Saturday, 24 December 2016

snow





6 comments:

  1. Pentru ca aceasta postare m-a dus imediat cu gandul la un ceai preparat, gustat si apoi baut in tacere, langa ideea unei povesti pe care o poti citi Numai Iarna, mi-am dat seama ca ar trebui sa "comentez" aici asa cum citesc: in tacere, daca sa ceva este posibil. Nu mi-a placut niciodata sa citesc ceva cu voce tare - nu neaparat fiindca nu imi place deloc felul in care citesc, de fapt, as putea spune multe despre cum cititul reinventeaza un text si despre cum, practic, demonstrezi ca il intelegi din felul in care il citesti. Dar nu pot citi, nu vreau, mai ales, sa citesc, cel putin prima data, un text tare fiindca am impresia ca nu il pot intelege daca il citesc cu voce tare - e ca si cum l-as instraina...
    Cam asta as vrea sa spun: simt ca as instraina aceasta postare, daca as incerca sa spun mai multe decat "explicatia" pe care am incercat sa o redau mai sus...

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    1. da, de asta nu am pus nici eu cuvinte, desi aveam un citat, tot din Calvino, l-am pus mai jos :-)

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  2. Is the snow on the left or right? ;-p

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    1. left or right, above or below? everything is the same :-)

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  3. Where is the Italo Calvino quote? Surely it snows in Italy. Didn't Mussolini love snow? Or was he tired of it as he was of liberty?

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    1. actually, i thought about posting that quote, but decided against it - here it is, just for you :-)


      WINTER
      4. The city lost in the snow
      That morning the silence woke him. Marcovaldo pulled himself out of bed with the sensation there was something strange in the air. He couldn't figure out what time it was, the light between the slats of the blinds was different from all other hours of day and night. He opened the window: the city was gone; it had been replaced by a white sheet of paper. Narrowing his eyes, he could make out, in the whiteness, some almost-erased lines, which corresponded to those of the familiar view: the windows and the roofs and the lamp-posts all around, but they were lost under all the snow that had settled over them during the night.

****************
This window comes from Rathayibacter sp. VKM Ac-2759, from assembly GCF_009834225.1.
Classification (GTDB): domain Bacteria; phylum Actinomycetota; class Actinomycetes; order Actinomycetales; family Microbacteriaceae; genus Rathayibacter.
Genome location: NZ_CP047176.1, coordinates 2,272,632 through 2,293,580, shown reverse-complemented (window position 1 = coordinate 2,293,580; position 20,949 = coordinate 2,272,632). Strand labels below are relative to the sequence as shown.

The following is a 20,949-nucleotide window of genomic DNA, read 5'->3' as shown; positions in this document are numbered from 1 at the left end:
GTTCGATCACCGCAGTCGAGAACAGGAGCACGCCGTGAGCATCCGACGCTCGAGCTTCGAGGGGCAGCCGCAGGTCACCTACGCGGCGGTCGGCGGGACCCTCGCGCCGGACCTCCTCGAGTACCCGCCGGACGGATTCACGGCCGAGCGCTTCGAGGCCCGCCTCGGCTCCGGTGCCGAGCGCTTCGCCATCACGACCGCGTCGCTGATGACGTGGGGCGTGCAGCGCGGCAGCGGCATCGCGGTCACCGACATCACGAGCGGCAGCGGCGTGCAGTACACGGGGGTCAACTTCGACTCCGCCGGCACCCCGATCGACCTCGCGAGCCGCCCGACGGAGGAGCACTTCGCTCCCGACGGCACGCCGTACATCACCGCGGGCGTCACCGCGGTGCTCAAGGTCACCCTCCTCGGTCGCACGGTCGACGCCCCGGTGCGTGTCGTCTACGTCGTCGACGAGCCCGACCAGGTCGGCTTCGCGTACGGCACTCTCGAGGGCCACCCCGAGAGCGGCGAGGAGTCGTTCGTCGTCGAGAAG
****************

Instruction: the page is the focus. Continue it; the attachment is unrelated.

"Snow!" Marcovaldo cried to his wife; that is, he meant to cry, but his voice came out muffled. As it had fallen on lines and colors and views, the snow had fallen on noises, or rather on the very possibility of making noise; sounds, in a padded space, did not vibrate.
      He went to work on foot; the trams were blocked by the snow. Along the street, making his own path, he felt free as he had never felt before. In the city all differences between sidewalk and street had vanished; vehicles could not pass, and Marcovaldo, even if he sank up to his thighs at every step and felt the snow get inside his socks, had become master, free to walk in the middle of the street, to trample on flower-beds, to cross outside the prescribed lines, to proceed in a zig-zag.
      Streets and avenues stretched out, endless and deserted, like blanched chasms between mountainous cliffs. There was no telling whether the city hidden under that mantle was still the same or whether, in the night, another had taken its place. Who could say if under those white mounds there were still gasoline pumps, news-stands, tram stops, or if there were only sack upon sack of snow? As he walked along, Marcovaldo dreamed of getting lost in a different city...

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